The Newsroom Summit 2019 allowed us to connect with editors and collect their ideas on how the news media could improve their reporting on the current climate crisis.
Although it is becoming increasingly clear that climate change is likely the main challenge facing humanity today, many argue that the news coverage of the topic hasn’t been successful in reflecting the urgency of the issue.
Climate change being one of the focus areas of the QUEST project, we went to the Newsroom Summit 2019, one of the leading events for news editors and organised in early November in Oslo, Norway, where we engaged with a group of news professionals during a workshop dedicated to the issue: ‘Climate change in the newsrooms: a “Work Storm” for editors’.
The session, held by QUEST’s Jacopo Pasotti, started with an overview of the main shortcomings in climate crisis communication at the moment, with Jacopo outlining seven obstacles that complicate the news coverage of climate change:
1. The topic is very complex
Linking particular events (such as extreme wildfires, floods or human migrations) directly to climate change oversimplifies the matter, and may be easily argued against by climate deniers.
2. There are words and concepts public does not want to hear
“Climate change” has become a very polarizing term. Focusing on local impacts and framing them in the climate change discourse is a more effective way to have a dialogue with the public. Yet, this should not contradict the first point.
3. Getting the facts right is hard (even the New York Times makes mistakes)
Stick to facts, double-check numbers and sources, and always mention, even in few words, the mechanisms. Do not simply say “Because of global warming this his happening”, but explain the mechanisms: “Because of global warming, the decade-long rise of temperatures due to increasing human-made CO2 emissions, this is happening”.
4. The “War” narrative has not been effective
People reject, escape, refuse wars. It is very human. Therefore framing coping with climate change as a war can be counterproductive.
5. …neither is the “No hope” narrative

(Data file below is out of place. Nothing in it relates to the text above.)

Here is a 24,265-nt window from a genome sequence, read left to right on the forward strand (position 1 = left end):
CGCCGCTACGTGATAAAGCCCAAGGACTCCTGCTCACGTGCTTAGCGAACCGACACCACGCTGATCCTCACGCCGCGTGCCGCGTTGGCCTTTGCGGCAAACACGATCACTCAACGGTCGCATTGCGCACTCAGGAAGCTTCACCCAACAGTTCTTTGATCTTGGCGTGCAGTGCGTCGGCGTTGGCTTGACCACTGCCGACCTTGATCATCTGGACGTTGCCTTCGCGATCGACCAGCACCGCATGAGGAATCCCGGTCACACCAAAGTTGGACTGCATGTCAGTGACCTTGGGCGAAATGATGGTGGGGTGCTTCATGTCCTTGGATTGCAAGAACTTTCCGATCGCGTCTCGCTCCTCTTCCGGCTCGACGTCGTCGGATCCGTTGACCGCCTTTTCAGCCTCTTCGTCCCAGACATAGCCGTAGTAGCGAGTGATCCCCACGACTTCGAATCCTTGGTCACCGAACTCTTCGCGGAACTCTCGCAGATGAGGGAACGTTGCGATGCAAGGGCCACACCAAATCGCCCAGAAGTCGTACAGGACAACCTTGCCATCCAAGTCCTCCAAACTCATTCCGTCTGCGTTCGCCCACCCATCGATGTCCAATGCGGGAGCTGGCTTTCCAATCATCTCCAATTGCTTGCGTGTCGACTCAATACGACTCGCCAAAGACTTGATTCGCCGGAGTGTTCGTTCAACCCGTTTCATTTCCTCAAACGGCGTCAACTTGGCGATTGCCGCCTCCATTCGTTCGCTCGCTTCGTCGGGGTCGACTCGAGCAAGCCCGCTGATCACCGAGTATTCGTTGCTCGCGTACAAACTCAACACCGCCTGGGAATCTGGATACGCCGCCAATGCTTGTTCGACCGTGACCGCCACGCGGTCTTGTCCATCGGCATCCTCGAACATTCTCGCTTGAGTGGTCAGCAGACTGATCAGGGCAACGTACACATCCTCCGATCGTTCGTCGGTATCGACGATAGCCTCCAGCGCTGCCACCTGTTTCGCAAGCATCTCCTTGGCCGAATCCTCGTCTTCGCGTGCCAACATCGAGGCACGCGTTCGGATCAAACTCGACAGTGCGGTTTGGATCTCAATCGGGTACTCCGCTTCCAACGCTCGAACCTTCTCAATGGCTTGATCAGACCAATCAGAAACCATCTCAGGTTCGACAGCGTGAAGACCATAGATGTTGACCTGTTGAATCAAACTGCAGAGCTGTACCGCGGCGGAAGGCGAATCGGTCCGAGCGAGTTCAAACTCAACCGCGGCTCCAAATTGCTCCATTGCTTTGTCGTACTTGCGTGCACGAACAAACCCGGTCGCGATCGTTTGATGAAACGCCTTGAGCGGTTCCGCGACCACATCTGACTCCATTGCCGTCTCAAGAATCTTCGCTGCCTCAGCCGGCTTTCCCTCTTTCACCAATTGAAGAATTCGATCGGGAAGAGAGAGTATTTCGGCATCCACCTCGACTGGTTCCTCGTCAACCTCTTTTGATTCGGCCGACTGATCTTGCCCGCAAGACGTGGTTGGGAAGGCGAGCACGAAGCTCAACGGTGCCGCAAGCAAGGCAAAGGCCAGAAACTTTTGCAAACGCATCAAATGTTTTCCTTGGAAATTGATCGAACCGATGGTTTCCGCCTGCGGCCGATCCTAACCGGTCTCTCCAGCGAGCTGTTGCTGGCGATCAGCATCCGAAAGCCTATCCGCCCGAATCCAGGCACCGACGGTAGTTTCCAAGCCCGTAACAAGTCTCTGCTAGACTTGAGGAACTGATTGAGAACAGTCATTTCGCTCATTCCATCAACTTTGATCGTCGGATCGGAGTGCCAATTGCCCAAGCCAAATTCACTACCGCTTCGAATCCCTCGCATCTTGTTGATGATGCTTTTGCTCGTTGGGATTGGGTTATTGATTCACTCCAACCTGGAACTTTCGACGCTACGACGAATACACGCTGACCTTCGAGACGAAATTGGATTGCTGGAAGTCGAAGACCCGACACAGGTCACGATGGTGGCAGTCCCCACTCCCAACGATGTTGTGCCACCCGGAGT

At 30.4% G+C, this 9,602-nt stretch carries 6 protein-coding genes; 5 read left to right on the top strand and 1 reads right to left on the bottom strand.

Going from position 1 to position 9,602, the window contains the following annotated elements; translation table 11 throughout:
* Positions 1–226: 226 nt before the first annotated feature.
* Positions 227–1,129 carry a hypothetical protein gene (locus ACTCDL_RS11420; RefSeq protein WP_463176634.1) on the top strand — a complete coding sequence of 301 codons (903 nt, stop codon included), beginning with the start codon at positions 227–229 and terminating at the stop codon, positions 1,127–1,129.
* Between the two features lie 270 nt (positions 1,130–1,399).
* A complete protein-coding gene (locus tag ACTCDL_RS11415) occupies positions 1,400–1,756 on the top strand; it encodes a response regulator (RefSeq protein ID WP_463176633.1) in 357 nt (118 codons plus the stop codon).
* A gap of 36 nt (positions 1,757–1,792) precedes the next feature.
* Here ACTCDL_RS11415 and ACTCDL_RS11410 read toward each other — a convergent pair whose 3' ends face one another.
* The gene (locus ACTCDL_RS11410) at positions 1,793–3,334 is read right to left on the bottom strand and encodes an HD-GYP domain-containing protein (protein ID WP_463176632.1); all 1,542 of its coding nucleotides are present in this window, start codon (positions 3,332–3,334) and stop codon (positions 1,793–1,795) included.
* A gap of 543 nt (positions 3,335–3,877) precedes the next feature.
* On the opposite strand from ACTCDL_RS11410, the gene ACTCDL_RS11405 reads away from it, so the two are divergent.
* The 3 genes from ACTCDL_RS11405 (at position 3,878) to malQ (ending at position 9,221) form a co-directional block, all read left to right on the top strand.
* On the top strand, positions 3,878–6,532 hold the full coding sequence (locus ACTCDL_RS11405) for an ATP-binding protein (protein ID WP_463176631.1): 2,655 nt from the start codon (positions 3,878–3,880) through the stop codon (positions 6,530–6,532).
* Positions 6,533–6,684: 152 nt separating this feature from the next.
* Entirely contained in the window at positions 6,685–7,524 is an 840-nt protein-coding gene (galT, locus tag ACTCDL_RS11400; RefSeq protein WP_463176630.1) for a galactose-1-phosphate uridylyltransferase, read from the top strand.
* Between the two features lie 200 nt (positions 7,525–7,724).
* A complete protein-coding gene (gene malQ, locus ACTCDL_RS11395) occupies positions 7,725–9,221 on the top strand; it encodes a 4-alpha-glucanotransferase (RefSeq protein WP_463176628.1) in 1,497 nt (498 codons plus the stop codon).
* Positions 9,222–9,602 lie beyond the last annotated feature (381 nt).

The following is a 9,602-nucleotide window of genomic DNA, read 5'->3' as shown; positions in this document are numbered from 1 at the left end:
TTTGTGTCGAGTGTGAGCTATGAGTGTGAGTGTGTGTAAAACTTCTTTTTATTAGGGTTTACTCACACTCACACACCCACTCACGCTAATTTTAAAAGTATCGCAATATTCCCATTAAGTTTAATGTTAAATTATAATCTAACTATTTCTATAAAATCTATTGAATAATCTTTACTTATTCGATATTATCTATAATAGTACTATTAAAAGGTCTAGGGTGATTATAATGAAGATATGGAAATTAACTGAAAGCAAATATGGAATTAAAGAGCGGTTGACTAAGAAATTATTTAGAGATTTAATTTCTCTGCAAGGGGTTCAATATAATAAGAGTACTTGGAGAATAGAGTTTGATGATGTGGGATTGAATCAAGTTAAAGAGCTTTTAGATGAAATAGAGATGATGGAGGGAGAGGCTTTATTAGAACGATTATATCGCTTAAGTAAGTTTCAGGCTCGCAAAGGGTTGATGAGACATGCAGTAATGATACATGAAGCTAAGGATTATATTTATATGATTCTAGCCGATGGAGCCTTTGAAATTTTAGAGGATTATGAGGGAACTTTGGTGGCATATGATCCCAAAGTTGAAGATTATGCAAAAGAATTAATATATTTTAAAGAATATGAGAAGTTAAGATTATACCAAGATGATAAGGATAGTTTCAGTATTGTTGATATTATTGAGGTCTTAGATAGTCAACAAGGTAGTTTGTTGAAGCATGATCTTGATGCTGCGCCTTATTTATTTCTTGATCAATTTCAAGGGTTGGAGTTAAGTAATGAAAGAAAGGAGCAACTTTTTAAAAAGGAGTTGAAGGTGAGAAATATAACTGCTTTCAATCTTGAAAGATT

If there is no hope, there is no need to change our behaviour or policies.
6. The “Apocalypse” narrative is misleading: changes happen gradually
Climate change is difficult to accept as it happens gradually. It has been happening since decades now, and it goes on happening while we continue with our lives. We need to make it clear that a planetary change is a gradual process, different from a tsunami.
7. “False balance”: media can give the impression of 50–50 split on the issue
Asking an opinion from a pro- and another from an against- expert is misleading. You can still find an expert who questions evolution, but it would be misleading to present evolution by giving the same weight to the voices of pro- and deniers of darwinism. Same with climate: 97% or more of scientists agree. As a journalist, either you allow 97 lines to scientists who agree and 3 to deniers, or you are spreading miscommunication.
The participating editors and professionals in the publishing sphere were then invited to share their own experiences and work together to come up with concrete examples on how to the quality of reporting on this complex issue could be improved.
The inputs were numerous and constructive. Focusing on simplifying messages and avoiding the false-balance issue came up as key points. Yet, in order to engage a public that is more and more confused about the impacts of climate change, and to inform them of the possible actions to move away from the path we are on, the central theme that arose from the conversations was: talk locally, think locally.
Most participants agreed that despite being a global issue, the public can better relate to climate change through local stories, local evidence, local problems – and local solutions. This is, in fact, very human, as most of us have a better sense of and a concrete will to act on what happens in our proximity. The participants therefore stressed that to improve the effectiveness of climate communication, editors could highlight more stories related to the local climate.
Thanks to Jacopo Pasotti